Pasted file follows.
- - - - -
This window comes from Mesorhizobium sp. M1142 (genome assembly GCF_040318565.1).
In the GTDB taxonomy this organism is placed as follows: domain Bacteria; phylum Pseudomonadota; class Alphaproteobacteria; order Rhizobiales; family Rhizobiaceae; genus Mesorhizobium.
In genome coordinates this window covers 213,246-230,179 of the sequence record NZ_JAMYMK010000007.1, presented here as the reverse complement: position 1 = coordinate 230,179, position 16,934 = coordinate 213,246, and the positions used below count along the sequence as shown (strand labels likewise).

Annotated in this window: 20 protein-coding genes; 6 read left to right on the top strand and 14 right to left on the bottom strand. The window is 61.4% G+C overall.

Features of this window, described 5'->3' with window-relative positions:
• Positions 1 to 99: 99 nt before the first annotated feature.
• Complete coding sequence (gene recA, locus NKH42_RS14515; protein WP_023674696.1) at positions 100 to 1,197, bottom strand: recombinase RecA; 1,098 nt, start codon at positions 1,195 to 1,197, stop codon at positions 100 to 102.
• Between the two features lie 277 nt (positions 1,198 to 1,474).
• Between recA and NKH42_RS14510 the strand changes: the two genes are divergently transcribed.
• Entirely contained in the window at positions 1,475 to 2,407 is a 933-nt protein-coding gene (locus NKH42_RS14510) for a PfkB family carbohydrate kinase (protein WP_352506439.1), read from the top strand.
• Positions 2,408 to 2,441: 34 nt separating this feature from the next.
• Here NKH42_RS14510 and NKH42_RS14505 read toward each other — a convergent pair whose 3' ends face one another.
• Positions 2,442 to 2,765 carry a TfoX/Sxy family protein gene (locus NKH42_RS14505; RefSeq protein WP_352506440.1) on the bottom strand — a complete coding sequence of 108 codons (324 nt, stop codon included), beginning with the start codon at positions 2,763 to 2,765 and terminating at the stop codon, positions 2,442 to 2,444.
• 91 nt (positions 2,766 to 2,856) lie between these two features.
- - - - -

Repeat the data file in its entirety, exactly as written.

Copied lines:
This window comes from Mesorhizobium sp. M1142 (genome assembly GCF_040318565.1).
In the GTDB taxonomy this organism is placed as follows: domain Bacteria; phylum Pseudomonadota; class Alphaproteobacteria; order Rhizobiales; family Rhizobiaceae; genus Mesorhizobium.
In genome coordinates this window covers 213,246-230,179 of the sequence record NZ_JAMYMK010000007.1, presented here as the reverse complement: position 1 = coordinate 230,179, position 16,934 = coordinate 213,246, and the positions used below count along the sequence as shown (strand labels likewise).

Annotated in this window: 20 protein-coding genes; 6 read left to right on the top strand and 14 right to left on the bottom strand. The window is 61.4% G+C overall.

Features of this window, described 5'->3' with window-relative positions:
• Positions 1 to 99: 99 nt before the first annotated feature.
• Complete coding sequence (gene recA, locus NKH42_RS14515; protein WP_023674696.1) at positions 100 to 1,197, bottom strand: recombinase RecA; 1,098 nt, start codon at positions 1,195 to 1,197, stop codon at positions 100 to 102.
• Between the two features lie 277 nt (positions 1,198 to 1,474).
• Between recA and NKH42_RS14510 the strand changes: the two genes are divergently transcribed.
• Entirely contained in the window at positions 1,475 to 2,407 is a 933-nt protein-coding gene (locus NKH42_RS14510) for a PfkB family carbohydrate kinase (protein WP_352506439.1), read from the top strand.
• Positions 2,408 to 2,441: 34 nt separating this feature from the next.
• Here NKH42_RS14510 and NKH42_RS14505 read toward each other — a convergent pair whose 3' ends face one another.
• Positions 2,442 to 2,765 carry a TfoX/Sxy family protein gene (locus NKH42_RS14505; RefSeq protein WP_352506440.1) on the bottom strand — a complete coding sequence of 108 codons (324 nt, stop codon included), beginning with the start codon at positions 2,763 to 2,765 and terminating at the stop codon, positions 2,442 to 2,444.
• 91 nt (positions 2,766 to 2,856) lie between these two features.